How a “Lawless” China Made Modern America: An Epic Told in Orientalism
Legal Orientalism begins with a map of modern law in which the United States and China are located at opposite ends. America sees itself as being built on “particularly universal” political values in which law is given a privileged position (p. 9). From this perspective, China and Chinese law are cast as being “universally particular” (p. 9). In its particularity, the rule of law and democracy are out of its reach. While the United States has become the world’s “chief law enforcer,” China, because of its poor human rights record, is a “law breaker in chief” (pp. 1–2). Professor Teemu Ruskola’s theoretically sophisticated book traces the historical journey traveled by American law starting with the receipt of extraterritorial rights for its citizens in 1844, a milestone in America’s career as an imperial nation; this is not least because it was at this juncture that a law of nations that was not universal but particular emerged, in part to justify America’s extraterritorial rights in China. The next development was the establishment of an American court in China whose decisions were as arbitrary as those reached by the Chinese courts, the alleged arbitrariness of those courts being why, foreigners had argued, extraterritorial rights were necessary. There was then the taking over of a Chinese court in Shanghai, with the consequence that American judges determined the very content of Chinese law. The United States passed anti-Chinese immigration laws that were justified by the assertion that the “lawlessness” of China had produced Chinese immigrants who knew only despotic rule and who were therefore unsuited to a life under the rule of law in America (pp. 8, 46, 49, and 143). The U.S. Supreme Court upheld these anti-Chinese laws on the basis of the federal government’s plenary powers in passing immigration laws, powers that were unconstrained by the Constitution (p. 143).
The major part of Legal Orientalism is concerned with the question of how it was that Chinese law was not considered to be law and the ideational and material consequences of this exclusion. In the book’s Epilogue (Chapter Six), Ruskola argues that even with the large increase in the volume of laws in China since the 1980s, legal Orientalism cannot be simply a matter of history. Ruskola notes that in China’s accession to the World Trade Organization, it was necessary for China to adapt its legal system (pp. 205–06). Although China was voluntarily seeking admission, the situation was reminiscent of the early-twentieth century when China was told it had to modernize its legal system if it wanted to end extraterritorialism (p. 205). Ruskola concludes that colonialism’s spread of modern law has triumphed: “Today law is universal” (p. 208). Moreover, modern law, as an extension of the state, has its own tendency to enact “colonialism without even colonizers” (p. 207). Even though this project is not yet complete and there are some areas of activity and life that Ruskola thinks are better considered “unlegal” (p. 220), the success of the modern legal project “in creating Chinese subjects who desire law and conceive of politics in juridified terms” (p. 208) is clear. Chinese citizens “are increasingly suing their employers, landlords, each other, and even the state” (p. 208). While Ruskola does not commit himself to modern law (though he states that “[t]he world in which we live is a fundamentally legal one” (p. 14)), he points to the rising rights consciousness in China and acknowledges that the importance of law as a “counterhegemonic” weapon is in fact increased in an authoritarian state such as China, where there is a greater risk of state encroachment on individual rights (p. 211). In closing Legal Orientalism, Ruskola observes that, despite China’s economic and political rise, “the idea of ‘Chinese law’ continues to strike many as an oxymoron, haunted as it is by a long history of legal Orientalism” (p. 235).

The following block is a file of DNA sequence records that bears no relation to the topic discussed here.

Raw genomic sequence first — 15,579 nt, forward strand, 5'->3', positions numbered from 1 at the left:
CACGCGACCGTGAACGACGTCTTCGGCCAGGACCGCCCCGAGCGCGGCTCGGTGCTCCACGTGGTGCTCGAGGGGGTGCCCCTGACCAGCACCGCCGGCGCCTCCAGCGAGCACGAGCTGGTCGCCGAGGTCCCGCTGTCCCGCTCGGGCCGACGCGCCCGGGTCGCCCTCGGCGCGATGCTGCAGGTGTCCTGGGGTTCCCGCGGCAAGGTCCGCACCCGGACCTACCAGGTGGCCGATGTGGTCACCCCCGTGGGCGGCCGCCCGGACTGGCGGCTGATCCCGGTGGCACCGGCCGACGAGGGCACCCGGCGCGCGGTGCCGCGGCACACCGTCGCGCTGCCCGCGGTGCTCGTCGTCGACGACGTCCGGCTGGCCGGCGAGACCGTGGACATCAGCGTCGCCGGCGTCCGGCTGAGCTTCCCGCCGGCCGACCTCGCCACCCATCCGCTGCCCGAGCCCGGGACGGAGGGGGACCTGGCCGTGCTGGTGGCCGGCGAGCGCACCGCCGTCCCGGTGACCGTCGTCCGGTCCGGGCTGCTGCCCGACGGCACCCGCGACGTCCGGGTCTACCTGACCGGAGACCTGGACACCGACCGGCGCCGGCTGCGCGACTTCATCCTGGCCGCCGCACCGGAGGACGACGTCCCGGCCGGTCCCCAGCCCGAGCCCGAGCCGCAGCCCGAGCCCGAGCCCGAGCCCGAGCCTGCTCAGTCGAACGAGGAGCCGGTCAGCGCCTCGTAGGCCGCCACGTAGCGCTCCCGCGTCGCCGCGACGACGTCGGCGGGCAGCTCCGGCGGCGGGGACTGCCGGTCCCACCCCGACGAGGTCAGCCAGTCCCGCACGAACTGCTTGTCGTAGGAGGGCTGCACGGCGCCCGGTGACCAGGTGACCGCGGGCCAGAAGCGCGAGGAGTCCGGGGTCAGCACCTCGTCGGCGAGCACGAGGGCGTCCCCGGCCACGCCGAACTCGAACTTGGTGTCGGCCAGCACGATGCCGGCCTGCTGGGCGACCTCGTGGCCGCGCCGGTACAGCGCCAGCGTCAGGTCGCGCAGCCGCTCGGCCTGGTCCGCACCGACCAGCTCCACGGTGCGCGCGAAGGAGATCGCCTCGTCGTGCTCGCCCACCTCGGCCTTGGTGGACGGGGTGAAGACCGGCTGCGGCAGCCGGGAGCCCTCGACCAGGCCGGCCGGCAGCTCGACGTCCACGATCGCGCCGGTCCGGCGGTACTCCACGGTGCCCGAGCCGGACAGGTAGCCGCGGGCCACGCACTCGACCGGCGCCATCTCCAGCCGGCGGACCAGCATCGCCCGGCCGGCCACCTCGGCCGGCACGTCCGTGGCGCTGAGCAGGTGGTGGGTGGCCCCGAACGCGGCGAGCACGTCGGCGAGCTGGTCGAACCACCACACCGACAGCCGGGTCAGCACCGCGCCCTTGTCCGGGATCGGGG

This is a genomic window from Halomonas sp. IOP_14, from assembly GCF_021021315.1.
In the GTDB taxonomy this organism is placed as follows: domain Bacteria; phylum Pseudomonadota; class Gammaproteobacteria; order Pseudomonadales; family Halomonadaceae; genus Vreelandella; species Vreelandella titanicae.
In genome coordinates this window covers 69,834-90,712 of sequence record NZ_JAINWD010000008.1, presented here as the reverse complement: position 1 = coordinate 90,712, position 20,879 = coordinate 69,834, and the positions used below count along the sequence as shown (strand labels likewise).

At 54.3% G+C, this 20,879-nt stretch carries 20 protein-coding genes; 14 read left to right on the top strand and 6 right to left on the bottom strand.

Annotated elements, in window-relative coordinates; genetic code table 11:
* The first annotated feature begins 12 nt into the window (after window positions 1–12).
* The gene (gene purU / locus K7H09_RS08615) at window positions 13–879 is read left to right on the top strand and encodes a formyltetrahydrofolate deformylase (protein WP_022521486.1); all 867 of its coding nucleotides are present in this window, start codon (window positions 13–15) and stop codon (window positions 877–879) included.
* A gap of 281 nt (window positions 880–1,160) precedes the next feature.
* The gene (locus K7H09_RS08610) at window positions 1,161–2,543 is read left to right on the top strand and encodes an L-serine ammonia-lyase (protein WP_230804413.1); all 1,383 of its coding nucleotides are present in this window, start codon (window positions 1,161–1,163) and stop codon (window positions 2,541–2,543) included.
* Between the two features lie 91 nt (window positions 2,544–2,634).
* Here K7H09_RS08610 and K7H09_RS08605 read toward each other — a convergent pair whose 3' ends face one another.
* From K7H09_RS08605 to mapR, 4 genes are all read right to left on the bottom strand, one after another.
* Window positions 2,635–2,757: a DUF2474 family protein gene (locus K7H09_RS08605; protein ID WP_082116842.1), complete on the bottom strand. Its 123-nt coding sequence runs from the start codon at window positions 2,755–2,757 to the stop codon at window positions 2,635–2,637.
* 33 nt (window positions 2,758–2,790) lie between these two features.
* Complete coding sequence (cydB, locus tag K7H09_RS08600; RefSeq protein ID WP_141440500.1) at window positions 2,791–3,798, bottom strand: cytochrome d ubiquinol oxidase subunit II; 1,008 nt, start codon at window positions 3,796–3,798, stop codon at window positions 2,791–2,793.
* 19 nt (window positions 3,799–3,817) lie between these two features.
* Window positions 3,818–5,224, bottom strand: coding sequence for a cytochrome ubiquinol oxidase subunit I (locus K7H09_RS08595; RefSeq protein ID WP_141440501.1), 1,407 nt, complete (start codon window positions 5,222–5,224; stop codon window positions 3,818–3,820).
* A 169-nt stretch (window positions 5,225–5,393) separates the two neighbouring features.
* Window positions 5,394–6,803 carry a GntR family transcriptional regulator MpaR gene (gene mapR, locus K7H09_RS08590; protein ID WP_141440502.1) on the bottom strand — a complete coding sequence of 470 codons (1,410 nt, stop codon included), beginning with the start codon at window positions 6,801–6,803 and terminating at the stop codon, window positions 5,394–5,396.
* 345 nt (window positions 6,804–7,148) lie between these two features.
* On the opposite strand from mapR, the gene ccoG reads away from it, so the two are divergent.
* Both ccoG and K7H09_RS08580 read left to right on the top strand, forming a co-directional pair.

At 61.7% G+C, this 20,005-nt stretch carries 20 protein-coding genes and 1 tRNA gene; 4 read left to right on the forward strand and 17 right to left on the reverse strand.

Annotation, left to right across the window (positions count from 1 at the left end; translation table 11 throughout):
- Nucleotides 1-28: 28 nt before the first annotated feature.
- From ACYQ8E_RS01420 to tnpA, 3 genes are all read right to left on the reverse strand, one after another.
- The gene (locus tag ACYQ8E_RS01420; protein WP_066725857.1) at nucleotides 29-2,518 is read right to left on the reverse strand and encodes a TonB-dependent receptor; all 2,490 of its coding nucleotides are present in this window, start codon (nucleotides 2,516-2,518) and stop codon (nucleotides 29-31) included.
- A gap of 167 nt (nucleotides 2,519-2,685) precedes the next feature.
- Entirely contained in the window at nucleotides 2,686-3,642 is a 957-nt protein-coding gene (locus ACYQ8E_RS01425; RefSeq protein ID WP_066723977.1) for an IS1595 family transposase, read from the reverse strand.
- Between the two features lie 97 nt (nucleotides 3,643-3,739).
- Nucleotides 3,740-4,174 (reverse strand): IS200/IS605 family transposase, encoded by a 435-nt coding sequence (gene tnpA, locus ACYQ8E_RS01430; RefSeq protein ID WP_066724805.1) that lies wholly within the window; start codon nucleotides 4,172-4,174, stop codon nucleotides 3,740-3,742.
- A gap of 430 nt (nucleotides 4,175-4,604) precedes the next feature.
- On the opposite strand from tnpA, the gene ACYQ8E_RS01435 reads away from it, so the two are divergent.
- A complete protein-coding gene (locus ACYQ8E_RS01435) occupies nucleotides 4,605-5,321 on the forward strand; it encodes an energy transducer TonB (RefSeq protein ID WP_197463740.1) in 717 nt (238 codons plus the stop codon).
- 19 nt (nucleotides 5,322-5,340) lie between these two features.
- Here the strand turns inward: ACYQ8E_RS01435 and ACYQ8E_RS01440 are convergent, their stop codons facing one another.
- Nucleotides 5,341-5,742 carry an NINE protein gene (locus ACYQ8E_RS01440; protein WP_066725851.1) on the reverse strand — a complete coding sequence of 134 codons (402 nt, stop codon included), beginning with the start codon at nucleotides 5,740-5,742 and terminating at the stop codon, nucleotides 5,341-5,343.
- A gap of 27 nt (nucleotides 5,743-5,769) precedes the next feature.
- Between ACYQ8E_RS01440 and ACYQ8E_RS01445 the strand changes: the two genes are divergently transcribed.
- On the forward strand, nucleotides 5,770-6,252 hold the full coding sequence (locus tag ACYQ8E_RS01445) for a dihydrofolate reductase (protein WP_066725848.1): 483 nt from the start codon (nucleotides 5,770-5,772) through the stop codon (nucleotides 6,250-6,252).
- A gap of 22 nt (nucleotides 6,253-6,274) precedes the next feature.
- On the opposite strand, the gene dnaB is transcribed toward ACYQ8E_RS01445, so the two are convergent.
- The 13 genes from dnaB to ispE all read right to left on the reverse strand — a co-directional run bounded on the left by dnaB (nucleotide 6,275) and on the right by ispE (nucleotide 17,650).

A work as rich and ambitious as Legal Orientalism is open to multiple readings. This Review begins by placing Legal Orientalism in legal deconstruction before looking briefly at earlier works on the subject of Orientalism and law. It then examines the book’s claims regarding the myth of China’s lawlessness and explores the book’s argument about why America sought extraterritorial rights from China, before looking at one empirical aspect of the work — America’s practice of extraterritoriality in China — and considering Orientalism’s contribution to and future in the study of law.
*Professor of Law, SOAS, University of London. I would like to thank the President and editors of the Harvard Law Review for their many helpful comments. Errors remain mine. I would also like to record my thanks to the Center of Asian Legal Exchange and the Graduate School of Law, Nagoya University for hosting me when I was in the final stages of writing this Review.